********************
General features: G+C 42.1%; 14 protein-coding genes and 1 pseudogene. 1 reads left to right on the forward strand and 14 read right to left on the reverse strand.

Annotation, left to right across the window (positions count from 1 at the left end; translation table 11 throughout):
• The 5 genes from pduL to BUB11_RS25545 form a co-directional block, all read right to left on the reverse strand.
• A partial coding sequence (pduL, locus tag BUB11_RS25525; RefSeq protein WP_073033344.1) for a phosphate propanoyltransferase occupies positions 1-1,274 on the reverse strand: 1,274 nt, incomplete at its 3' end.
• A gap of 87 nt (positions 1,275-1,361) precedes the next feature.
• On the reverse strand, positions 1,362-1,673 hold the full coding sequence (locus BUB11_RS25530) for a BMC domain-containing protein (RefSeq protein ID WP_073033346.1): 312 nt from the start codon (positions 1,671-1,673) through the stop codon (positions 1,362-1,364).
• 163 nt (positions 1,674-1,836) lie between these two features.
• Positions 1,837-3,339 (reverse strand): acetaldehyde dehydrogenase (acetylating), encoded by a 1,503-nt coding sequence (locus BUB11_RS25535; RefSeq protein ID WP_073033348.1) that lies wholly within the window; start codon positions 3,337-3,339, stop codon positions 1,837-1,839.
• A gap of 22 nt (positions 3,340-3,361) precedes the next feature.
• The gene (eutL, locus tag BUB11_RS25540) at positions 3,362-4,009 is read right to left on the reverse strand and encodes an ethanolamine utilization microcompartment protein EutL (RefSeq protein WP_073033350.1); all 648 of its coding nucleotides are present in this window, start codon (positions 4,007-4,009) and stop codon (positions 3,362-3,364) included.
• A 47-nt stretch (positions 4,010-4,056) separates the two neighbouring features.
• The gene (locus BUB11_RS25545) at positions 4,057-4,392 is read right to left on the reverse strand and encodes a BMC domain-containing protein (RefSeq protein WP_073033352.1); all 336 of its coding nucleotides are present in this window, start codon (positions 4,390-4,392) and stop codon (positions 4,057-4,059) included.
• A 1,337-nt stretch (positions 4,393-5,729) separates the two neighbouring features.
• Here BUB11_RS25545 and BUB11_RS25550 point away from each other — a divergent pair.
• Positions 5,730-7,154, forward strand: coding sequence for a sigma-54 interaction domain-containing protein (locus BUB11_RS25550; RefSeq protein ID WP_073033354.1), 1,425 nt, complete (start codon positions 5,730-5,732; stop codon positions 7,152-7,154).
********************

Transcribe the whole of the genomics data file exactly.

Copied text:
General features: G+C 42.1%; 14 protein-coding genes and 1 pseudogene. 1 reads left to right on the forward strand and 14 read right to left on the reverse strand.

Annotation, left to right across the window (positions count from 1 at the left end; translation table 11 throughout):
• The 5 genes from pduL to BUB11_RS25545 form a co-directional block, all read right to left on the reverse strand.
• A partial coding sequence (pduL, locus tag BUB11_RS25525; RefSeq protein WP_073033344.1) for a phosphate propanoyltransferase occupies positions 1-1,274 on the reverse strand: 1,274 nt, incomplete at its 3' end.
• A gap of 87 nt (positions 1,275-1,361) precedes the next feature.
• On the reverse strand, positions 1,362-1,673 hold the full coding sequence (locus BUB11_RS25530) for a BMC domain-containing protein (RefSeq protein ID WP_073033346.1): 312 nt from the start codon (positions 1,671-1,673) through the stop codon (positions 1,362-1,364).
• 163 nt (positions 1,674-1,836) lie between these two features.
• Positions 1,837-3,339 (reverse strand): acetaldehyde dehydrogenase (acetylating), encoded by a 1,503-nt coding sequence (locus BUB11_RS25535; RefSeq protein ID WP_073033348.1) that lies wholly within the window; start codon positions 3,337-3,339, stop codon positions 1,837-1,839.
• A gap of 22 nt (positions 3,340-3,361) precedes the next feature.
• The gene (eutL, locus tag BUB11_RS25540) at positions 3,362-4,009 is read right to left on the reverse strand and encodes an ethanolamine utilization microcompartment protein EutL (RefSeq protein WP_073033350.1); all 648 of its coding nucleotides are present in this window, start codon (positions 4,007-4,009) and stop codon (positions 3,362-3,364) included.
• A 47-nt stretch (positions 4,010-4,056) separates the two neighbouring features.
• The gene (locus BUB11_RS25545) at positions 4,057-4,392 is read right to left on the reverse strand and encodes a BMC domain-containing protein (RefSeq protein WP_073033352.1); all 336 of its coding nucleotides are present in this window, start codon (positions 4,390-4,392) and stop codon (positions 4,057-4,059) included.
• A 1,337-nt stretch (positions 4,393-5,729) separates the two neighbouring features.
• Here BUB11_RS25545 and BUB11_RS25550 point away from each other — a divergent pair.
• Positions 5,730-7,154, forward strand: coding sequence for a sigma-54 interaction domain-containing protein (locus BUB11_RS25550; RefSeq protein ID WP_073033354.1), 1,425 nt, complete (start codon positions 5,730-5,732; stop codon positions 7,152-7,154).